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Here In Africa: Live Steam

Columnist Barbara Durlachercame open this article recently and is eager to trace its author.

To read Barbara’s own words please click on http://www.openwriting.com/archives/joburg_days/

Some time ago, as my wife was checking my work for spelling and other errors, she remarked what an exciting and eventful era we were living in. With that in mind, I’d like to list a few things that have been invented since I was born.

Television,
FM Stereo radio,
International direct dialling,
Transistor radios and their derivations,
Antibiotics,
CocaCola,
Volkswagon motor car, “The Beetle”
The Beatles,
Rock and Roll,
Plastics,
And the “Rainbow Nation” amongst many others

While all these inventions seem so miraculous, perhaps we were just oblivious to the changing scene and many of them were there all the time. Humans are very inventive and one thing triggers another.

However, my particular interest is steam trains, and I will give you some general information as background to what I have to say.

The standard railway gauge (i.e. the distance between the railway lines) in South Africa is 3ft 6", which is the same as Japan. But Japan can’t use our rolling stock because it seems we have the largest loading gauge in the world, that is to say, height and width above the track, and South African rolling stock cannot pass through Japanese station platforms, tunnels or bridges.

When I was about 10 years old, all the engines at De Doorns (an important rail junction and shunting yard in the Western Cape) in 1941 were of the Mountain type wheel arrangement; that is 4-8-2, (a swivel bogie of 4 small wheels, 8 bigger coupled driving wheels and a trailing swivelled pony truck with 2 small wheels).

There was a pool of about 20 engines for banking purposes; that is, extra engines added to trains to pull the heavy engines to the top of the Hex River Mountain Pass at Matroosberg. The engines of the Class 14CR were very heavy, but had smaller driving wheels which gave the effect of lower gearing.

The mainline engines were mostly Class 23, with an occasional Class 15E and I think some new Class 15F. It is funny how commerce works, as the 23's were made in Germany by Henschell and all the others in the UK by North British Locomotive.

The trains arriving from the south or Cape Town had to be sorted by shunting all bogeyed trucks, that is, eight-wheeled carriages on four axles on two swivellable rigid pairs at each end, to immediately behind the lead engine. After that as a safety measure, came the second or banker engine and then all the non-bogeyed trucks. Two-axle trucks are more likely to be derailed on convoluted compound-bends when being pushed up the pass.

As all passenger coaches are bogeyed, they usually made a double header of it with both engines up front with the banker leading. If the mainline driver wished to lead, the banker went to the rear of the train as it made no difference to traction. From the bottom to the top of the pass it was push/pull all the way. The mainline engines had mechanical stokers so the footplate crew took the train all the way to Touws River, whereas the bankers uncoupled at Matroosberg and went back down the pass without payload.

Going up, the firemen quite literally had heavy work on their hands as they had no mechanical stokers. They would have to shovel about 2 to 3 tonnes of coal per hour for 3 consecutive hours while controlling the water feed, as well as general lookout for signals and the like. Wet weather was hellish due to slip, but the coal burnt better.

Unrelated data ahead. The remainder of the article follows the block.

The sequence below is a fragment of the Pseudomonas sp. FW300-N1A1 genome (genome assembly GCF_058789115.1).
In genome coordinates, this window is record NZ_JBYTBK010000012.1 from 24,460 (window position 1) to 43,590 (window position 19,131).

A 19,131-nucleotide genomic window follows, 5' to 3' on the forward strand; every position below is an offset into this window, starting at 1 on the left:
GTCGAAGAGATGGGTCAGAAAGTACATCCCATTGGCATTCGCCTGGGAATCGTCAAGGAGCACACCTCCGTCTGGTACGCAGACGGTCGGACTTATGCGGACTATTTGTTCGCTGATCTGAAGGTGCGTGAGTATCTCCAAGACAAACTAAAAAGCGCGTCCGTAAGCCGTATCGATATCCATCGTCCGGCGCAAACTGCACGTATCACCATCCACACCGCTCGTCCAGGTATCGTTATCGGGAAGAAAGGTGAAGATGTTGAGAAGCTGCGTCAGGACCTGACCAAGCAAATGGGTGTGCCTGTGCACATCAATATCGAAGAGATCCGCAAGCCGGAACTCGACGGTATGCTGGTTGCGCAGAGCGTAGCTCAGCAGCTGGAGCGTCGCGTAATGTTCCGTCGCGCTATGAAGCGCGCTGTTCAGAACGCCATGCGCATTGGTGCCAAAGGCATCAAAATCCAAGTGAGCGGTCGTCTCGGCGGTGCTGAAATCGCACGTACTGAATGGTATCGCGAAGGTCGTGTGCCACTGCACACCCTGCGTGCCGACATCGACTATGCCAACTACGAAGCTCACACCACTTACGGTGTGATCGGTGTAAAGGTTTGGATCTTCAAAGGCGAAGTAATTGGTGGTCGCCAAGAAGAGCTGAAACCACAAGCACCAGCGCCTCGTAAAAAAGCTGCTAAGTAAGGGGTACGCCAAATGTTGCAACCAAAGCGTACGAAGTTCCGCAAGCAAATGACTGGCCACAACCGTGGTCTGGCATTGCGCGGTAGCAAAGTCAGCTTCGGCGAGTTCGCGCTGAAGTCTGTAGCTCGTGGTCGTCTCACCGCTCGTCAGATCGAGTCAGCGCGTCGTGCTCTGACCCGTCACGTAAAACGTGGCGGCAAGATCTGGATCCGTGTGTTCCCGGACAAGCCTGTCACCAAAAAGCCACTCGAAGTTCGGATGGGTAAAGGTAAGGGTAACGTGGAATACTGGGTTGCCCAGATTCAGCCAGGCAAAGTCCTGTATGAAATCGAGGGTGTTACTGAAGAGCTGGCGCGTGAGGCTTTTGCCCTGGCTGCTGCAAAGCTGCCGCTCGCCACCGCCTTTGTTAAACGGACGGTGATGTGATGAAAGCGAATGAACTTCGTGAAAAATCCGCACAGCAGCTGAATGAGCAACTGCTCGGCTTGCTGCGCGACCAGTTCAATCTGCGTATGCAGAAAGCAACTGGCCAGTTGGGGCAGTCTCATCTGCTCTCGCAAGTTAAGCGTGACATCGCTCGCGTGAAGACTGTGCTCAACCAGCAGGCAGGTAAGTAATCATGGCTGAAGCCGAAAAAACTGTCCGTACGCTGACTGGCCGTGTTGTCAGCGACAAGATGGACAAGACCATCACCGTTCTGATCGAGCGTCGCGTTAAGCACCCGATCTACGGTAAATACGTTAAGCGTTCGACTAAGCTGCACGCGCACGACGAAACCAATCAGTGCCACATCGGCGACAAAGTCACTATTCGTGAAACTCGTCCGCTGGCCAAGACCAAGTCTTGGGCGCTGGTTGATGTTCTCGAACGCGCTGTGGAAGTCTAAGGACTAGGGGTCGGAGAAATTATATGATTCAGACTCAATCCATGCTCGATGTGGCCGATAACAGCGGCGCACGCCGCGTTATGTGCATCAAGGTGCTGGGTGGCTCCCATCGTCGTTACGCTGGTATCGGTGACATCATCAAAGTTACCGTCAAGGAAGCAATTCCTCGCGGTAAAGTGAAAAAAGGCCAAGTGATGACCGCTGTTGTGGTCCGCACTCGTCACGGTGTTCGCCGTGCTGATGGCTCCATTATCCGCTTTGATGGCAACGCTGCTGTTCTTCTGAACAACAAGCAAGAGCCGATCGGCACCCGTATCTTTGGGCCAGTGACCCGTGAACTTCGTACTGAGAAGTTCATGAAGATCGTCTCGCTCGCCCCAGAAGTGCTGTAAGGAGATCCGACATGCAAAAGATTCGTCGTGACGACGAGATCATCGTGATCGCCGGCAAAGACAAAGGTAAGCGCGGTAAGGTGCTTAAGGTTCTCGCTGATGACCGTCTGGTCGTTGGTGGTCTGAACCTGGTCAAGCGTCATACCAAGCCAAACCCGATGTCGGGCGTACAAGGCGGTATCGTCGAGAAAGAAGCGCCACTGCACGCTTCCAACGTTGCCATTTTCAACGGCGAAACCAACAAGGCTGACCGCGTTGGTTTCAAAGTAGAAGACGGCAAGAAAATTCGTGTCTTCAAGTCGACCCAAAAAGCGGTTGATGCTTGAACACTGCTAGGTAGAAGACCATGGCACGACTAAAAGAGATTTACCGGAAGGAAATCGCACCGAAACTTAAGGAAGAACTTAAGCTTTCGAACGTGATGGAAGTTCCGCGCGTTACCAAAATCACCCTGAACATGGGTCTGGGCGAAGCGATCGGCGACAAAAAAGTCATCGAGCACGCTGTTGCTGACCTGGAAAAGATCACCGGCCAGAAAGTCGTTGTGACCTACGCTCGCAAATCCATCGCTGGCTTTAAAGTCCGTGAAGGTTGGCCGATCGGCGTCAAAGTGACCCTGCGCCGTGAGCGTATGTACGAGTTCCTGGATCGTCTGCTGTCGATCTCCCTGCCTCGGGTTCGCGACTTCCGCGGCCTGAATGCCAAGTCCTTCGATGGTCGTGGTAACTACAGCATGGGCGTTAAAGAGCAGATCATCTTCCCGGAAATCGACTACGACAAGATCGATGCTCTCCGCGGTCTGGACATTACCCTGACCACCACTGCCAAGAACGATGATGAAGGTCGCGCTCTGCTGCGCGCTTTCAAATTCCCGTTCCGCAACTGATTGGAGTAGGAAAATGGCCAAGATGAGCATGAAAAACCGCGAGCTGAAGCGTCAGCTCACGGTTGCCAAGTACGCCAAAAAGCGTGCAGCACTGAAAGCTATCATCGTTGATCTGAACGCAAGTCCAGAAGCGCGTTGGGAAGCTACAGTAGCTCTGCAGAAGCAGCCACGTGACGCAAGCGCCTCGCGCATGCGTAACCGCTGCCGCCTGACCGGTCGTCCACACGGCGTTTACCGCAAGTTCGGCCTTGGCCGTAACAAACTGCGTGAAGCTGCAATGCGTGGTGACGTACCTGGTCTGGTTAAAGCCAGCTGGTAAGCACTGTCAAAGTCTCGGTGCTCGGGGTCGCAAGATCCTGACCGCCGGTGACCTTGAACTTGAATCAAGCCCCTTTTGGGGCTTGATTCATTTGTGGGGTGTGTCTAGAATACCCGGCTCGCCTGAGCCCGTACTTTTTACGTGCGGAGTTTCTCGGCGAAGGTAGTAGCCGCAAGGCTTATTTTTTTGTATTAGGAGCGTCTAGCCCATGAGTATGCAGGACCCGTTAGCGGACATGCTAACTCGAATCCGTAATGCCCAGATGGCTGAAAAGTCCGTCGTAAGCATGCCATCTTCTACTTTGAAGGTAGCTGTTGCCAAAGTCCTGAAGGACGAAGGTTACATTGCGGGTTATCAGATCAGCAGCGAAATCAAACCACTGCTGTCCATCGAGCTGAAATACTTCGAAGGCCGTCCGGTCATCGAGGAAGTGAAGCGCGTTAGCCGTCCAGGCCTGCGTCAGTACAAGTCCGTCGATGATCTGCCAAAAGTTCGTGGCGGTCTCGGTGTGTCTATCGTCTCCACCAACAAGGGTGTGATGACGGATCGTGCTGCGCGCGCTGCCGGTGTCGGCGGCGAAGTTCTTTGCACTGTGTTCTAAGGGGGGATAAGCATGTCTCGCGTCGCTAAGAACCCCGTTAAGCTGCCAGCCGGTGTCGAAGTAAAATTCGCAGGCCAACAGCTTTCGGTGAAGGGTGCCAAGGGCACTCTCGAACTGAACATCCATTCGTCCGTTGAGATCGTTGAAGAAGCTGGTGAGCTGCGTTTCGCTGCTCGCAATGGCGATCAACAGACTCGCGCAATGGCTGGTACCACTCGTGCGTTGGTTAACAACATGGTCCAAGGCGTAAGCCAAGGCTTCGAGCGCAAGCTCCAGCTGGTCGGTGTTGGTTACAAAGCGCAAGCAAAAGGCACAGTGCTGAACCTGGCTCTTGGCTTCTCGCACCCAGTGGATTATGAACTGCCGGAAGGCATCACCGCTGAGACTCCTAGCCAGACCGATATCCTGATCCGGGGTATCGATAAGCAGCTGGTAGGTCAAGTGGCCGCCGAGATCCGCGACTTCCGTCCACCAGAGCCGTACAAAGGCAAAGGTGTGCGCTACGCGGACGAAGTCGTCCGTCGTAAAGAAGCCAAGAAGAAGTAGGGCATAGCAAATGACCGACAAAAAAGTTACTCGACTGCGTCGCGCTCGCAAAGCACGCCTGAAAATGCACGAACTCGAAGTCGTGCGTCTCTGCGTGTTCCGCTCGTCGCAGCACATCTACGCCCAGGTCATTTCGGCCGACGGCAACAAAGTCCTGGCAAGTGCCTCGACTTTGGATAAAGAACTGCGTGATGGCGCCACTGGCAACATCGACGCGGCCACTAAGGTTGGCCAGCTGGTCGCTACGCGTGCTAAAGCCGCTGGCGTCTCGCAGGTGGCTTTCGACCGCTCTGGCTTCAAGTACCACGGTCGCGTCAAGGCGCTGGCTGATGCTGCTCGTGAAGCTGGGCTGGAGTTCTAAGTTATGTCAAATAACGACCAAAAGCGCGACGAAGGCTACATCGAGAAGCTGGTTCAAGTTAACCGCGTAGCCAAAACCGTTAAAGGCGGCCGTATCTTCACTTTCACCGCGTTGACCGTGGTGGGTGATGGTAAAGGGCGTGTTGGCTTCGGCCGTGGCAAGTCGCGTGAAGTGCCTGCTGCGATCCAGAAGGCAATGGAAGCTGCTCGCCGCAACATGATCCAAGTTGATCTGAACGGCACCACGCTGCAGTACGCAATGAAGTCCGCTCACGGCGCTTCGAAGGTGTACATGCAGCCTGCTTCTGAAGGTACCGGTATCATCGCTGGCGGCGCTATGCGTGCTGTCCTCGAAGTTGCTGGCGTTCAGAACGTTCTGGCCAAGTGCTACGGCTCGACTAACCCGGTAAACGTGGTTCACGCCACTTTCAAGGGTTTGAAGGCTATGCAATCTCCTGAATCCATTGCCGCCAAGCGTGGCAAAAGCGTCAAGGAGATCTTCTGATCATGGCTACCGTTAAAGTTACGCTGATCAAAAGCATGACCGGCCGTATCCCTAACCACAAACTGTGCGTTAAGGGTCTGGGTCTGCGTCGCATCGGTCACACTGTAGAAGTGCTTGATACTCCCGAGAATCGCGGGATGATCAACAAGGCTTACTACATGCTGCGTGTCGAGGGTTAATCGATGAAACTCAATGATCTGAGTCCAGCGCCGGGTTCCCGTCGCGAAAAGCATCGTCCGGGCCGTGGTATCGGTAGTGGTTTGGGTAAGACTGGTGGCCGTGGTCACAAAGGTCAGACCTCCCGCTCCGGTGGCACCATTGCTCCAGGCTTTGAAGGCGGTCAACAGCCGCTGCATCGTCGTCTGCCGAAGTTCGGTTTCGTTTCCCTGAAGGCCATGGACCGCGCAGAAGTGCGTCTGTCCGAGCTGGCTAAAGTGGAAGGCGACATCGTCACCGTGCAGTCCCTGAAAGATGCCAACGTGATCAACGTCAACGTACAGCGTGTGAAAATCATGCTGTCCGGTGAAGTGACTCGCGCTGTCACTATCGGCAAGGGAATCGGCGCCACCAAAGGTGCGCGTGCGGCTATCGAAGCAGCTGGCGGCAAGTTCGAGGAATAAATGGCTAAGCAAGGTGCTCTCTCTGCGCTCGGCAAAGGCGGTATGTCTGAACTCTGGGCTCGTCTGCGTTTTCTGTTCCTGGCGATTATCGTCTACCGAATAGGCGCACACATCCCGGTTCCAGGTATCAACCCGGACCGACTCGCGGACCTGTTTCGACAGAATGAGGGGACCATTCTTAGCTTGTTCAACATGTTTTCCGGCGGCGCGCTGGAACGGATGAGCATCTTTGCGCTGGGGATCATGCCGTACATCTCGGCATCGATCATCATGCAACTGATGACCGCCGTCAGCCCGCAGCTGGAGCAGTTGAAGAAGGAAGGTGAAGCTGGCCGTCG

Many a time I joined my father on the footplate while shunting operations were being carried out. This was especially good fun on a stormy winter’s night. The huff of power, the gentle cough of a gingery motion, the roar of the fire drawn by rapid draught when a heavy load had to be heaved uphill, the happy hissing of superheated steam escaping from numerous little leaks, the lowing and shuffling of cattle in cattle trucks, the baffled bleating of sleepy sheep, the disgruntled grunting of penned pigs and the lisping whistles of these mechanical mammoths, and sometimes the cacophony of a slip; these and the shimmering sights to be seen, were absolute heaven to a ten year old boy.

The walk to and from home was fraught with hazards. There was the constant movement of trains coming and going, for the country was at war, rail traffic was heavy and the railways were busy. You had to be very careful at all times not to trip over rails, pieces of spilt coal or signals and points control cables and leave yourself immobilised across or near the tracks.

I will never forget the ominous loud clang and rumble that shook the village when two trains collided. The collision was caused when a locomotive and train ploughed into the back of a stationary train. The front half and locomotive of the stationary train were shunting in the goods yard at the time and the reason for the collision was the incorrect setting of the points.

There was another accident where most of the train, including the engine, derailed on the last hairpin bend coming down the pass into the station. The track turned sharply to the left but the engine and half the goods train carried straight on and ploughed down the hillside before rolling over. Strangely, the same driver was involved in both accidents.

The incoming drivers coming down the pass used to code-whistle two miles from home on the other side of the kopje to alert their wives to put the kettle on. This was the signal that they would be home within fifteen minutes after they had handed over to the new crew and signed off at the duty office.

The first neon tubes in the village were installed at the Station Office, banks of two blues and one pink. All the kids came to view this marvel. But that’s a story for another day and it all seems a million years ago now...

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